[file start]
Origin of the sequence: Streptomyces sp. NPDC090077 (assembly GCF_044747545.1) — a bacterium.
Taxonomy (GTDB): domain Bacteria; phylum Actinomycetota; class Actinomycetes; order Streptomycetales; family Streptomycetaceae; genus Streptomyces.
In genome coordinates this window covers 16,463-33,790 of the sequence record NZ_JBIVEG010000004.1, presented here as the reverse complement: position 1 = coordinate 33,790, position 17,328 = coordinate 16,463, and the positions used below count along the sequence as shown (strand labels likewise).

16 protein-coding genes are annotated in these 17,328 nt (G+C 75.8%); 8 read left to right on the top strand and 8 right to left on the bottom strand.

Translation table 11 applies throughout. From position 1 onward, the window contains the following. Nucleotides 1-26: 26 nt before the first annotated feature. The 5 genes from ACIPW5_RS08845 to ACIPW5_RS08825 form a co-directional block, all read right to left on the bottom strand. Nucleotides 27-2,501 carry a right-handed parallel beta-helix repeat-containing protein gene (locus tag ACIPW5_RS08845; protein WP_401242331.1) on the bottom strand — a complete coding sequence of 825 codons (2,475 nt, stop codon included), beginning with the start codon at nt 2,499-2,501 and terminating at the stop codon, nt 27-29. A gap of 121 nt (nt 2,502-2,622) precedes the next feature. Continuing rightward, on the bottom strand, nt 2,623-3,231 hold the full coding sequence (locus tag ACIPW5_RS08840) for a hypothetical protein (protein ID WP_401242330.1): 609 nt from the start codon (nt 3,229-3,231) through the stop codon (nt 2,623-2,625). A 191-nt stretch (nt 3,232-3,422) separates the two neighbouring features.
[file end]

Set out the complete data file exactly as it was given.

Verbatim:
Origin of the sequence: Streptomyces sp. NPDC090077 (assembly GCF_044747545.1) — a bacterium.
Taxonomy (GTDB): domain Bacteria; phylum Actinomycetota; class Actinomycetes; order Streptomycetales; family Streptomycetaceae; genus Streptomyces.
In genome coordinates this window covers 16,463-33,790 of the sequence record NZ_JBIVEG010000004.1, presented here as the reverse complement: position 1 = coordinate 33,790, position 17,328 = coordinate 16,463, and the positions used below count along the sequence as shown (strand labels likewise).

16 protein-coding genes are annotated in these 17,328 nt (G+C 75.8%); 8 read left to right on the top strand and 8 right to left on the bottom strand.

Translation table 11 applies throughout. From position 1 onward, the window contains the following. Nucleotides 1-26: 26 nt before the first annotated feature. The 5 genes from ACIPW5_RS08845 to ACIPW5_RS08825 form a co-directional block, all read right to left on the bottom strand. Nucleotides 27-2,501 carry a right-handed parallel beta-helix repeat-containing protein gene (locus tag ACIPW5_RS08845; protein WP_401242331.1) on the bottom strand — a complete coding sequence of 825 codons (2,475 nt, stop codon included), beginning with the start codon at nt 2,499-2,501 and terminating at the stop codon, nt 27-29. A gap of 121 nt (nt 2,502-2,622) precedes the next feature. Continuing rightward, on the bottom strand, nt 2,623-3,231 hold the full coding sequence (locus tag ACIPW5_RS08840) for a hypothetical protein (protein ID WP_401242330.1): 609 nt from the start codon (nt 3,229-3,231) through the stop codon (nt 2,623-2,625). A 191-nt stretch (nt 3,232-3,422) separates the two neighbouring features.